In any organization, there are certain government regulations and standards that you need to comply with. There are rules governing everything from healthcare to retirement portfolios to sexual harassment and more. Failure to adhere to these rules can result in serious penalties.
It may seem like a hassle, but these rules are in place to protect your workers, making sure they receive fair treatment and aren’t exploited. Therefore, it’s essential that you know what the rules are and what you need to do in order to ensure compliance within your organization at all times.
A Corporate Compliance Program
So how do you ensure compliance within your organization? The best way to make sure you cover all areas adequately is to establish a corporate compliance program within your company. Such a program would handle training and education in a variety of capacities, so that all employees know their rights and responsibilities under the law.
By training your employees to know what to look for, it makes it more likely that they’ll recognize and report instances of non-compliance, so that your company can deal with it quickly. This helps avoid a variety of potential problems, from fraud and abuse to corporate waste to discriminating and more.
To implement such a program, first you need someone to run it: typically a HR manager or committee who knows the various facets of compliance as they apply to your organization and can oversee it day to day. They will create a comprehensive list of all important areas and how to make your company compliant within them.
It’s important that the person or group in charge of the program have ultimate authority in compliance matters. If the CEO, a board member, or another high ranking executive is non-compliant in some way, they need to be held accountable, without fear of repercussions. That’s the only way such a program works.
Areas of Compliance
So what are some of the areas in which your organization needs to implement measures of compliance, and what do some of these measures entail? Here’s a very brief overview of some of the most important ones.
- ACA. Companies with more than 50 full-time employees must provide those employees with access to healthcare under the Affordable Care Act. Employees need to be educated on their options, and the cost of the plan must be reported to the IRS.
- EEOC Reporting. The Equal Employment Opportunity Commission makes it illegal for employers to discriminate against anyone based on race, age, religion, gender, sexual orientation, or a variety of other factors. Proving compliance in this area requires employers to maintain and report certain records about their hiring practices—and even more detailed records if the organization has a charge filed against it for failure to comply.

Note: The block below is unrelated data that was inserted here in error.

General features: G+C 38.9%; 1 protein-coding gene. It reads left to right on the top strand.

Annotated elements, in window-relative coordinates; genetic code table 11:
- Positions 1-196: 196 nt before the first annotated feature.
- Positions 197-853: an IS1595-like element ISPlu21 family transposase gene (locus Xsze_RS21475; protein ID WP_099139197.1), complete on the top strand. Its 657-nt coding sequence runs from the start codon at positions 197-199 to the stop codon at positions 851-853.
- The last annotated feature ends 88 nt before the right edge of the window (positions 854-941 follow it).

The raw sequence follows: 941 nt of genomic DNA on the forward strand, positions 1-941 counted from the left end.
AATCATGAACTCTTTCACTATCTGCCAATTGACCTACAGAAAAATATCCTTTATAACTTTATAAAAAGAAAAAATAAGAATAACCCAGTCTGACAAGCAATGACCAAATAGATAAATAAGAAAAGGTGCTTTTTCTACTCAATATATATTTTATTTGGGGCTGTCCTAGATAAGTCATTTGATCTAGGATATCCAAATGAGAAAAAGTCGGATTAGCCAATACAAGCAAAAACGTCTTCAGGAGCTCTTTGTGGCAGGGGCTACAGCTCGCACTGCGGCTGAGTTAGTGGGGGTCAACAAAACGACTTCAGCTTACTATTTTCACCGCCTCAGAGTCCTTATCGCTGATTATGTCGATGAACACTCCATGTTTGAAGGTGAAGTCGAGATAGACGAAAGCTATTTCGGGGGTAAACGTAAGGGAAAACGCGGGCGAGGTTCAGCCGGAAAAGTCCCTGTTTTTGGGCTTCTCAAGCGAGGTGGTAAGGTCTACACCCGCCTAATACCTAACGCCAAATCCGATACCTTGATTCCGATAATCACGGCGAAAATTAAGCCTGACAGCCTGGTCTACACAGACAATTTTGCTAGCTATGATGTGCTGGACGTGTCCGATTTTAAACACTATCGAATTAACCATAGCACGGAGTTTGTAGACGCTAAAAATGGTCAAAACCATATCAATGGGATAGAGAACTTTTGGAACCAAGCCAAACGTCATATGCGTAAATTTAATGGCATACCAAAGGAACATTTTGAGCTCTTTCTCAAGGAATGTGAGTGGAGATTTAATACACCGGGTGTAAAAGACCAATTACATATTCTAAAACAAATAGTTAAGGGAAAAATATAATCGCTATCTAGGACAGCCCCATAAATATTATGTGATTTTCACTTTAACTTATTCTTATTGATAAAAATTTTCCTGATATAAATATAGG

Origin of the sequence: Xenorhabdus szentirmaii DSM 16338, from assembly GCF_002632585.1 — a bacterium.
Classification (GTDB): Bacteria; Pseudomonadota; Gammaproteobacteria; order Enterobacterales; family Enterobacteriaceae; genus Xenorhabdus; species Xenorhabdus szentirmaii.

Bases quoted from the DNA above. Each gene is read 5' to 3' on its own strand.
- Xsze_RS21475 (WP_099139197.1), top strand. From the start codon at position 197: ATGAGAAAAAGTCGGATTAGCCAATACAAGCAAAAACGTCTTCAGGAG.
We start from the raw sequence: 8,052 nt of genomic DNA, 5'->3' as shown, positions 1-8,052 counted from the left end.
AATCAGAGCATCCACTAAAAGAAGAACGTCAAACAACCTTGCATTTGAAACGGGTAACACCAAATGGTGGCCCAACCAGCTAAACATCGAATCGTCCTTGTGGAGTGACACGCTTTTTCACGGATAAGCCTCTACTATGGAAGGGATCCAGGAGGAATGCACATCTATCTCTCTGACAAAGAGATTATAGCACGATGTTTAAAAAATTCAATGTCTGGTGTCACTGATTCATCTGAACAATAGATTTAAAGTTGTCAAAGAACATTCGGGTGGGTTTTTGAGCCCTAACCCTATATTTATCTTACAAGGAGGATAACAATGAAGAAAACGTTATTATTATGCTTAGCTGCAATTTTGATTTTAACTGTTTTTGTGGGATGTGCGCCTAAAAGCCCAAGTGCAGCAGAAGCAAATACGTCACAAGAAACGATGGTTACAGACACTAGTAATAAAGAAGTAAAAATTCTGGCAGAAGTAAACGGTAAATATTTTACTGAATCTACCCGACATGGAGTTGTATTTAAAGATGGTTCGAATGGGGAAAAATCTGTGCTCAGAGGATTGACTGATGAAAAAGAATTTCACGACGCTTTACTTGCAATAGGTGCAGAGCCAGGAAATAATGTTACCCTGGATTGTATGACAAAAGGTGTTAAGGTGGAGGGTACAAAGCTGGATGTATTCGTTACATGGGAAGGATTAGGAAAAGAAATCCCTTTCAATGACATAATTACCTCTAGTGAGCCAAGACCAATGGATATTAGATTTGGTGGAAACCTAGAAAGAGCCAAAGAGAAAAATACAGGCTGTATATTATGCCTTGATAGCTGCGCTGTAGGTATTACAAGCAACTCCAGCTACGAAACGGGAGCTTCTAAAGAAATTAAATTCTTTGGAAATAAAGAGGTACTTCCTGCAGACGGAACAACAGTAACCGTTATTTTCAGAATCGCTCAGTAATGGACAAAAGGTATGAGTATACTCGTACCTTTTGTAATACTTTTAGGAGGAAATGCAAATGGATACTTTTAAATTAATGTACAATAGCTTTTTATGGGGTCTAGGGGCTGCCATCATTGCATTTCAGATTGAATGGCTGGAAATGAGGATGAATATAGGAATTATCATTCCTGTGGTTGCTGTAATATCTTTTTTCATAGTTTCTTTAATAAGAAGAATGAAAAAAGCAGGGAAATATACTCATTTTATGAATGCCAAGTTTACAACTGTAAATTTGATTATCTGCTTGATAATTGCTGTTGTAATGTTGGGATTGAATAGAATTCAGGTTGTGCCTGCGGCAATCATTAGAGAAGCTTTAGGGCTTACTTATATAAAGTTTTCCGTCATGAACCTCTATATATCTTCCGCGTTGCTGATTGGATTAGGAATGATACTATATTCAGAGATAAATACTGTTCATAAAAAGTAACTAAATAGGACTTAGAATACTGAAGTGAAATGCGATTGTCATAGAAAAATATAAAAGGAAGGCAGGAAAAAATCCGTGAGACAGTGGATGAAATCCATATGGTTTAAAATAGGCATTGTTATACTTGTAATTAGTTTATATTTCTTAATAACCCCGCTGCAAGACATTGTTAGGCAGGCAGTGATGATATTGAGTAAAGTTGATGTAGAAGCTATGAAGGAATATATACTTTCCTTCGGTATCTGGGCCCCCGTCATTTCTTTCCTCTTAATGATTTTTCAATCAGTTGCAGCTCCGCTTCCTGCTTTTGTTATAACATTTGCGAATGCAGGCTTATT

- Sexual Harassment Training. Sexual harassment in the workplace is being taken more seriously than ever in today’s society. There are a variety of courses available for employees, to show them how to conduct themselves and what constitutes unacceptable behavior, as well as what to do and how to report it if they are sexually harassed.
- Fiduciary Rule. Do you offer an IRA, 401(k), or other type of investment portfolio for your employees? Who oversees those investment? Relatively recent changes to the law state that any financial advisor must adhere to the fiduciary rule—i.e. they must place their client’s interests ahead of their own when providing investment advice. Does the person or organization handling your employees’ retirement accounts and other investments comply with these regulations?
- Overtime. How much overtime are your employees allowed to work? How much do they get paid for working above and beyond normal hours? What are your responsibilities in that situation? What do you need to provide for them? Overtime rules can differ depending on where your company is located, but it’s important to know them before asking employees to stay late.
These are just a few of the issues to be aware of when it comes to compliance. Proper compliance doesn’t just protect your employees. It protects you as well, from lawsuits and other penalties. It’s important to make sure your employees know that they’re safe from exploitation, discrimination, and harassment, and that they have legal recourse if they ever face these things. Giving them that peace of mind will help make your company a much better working environment for everyone.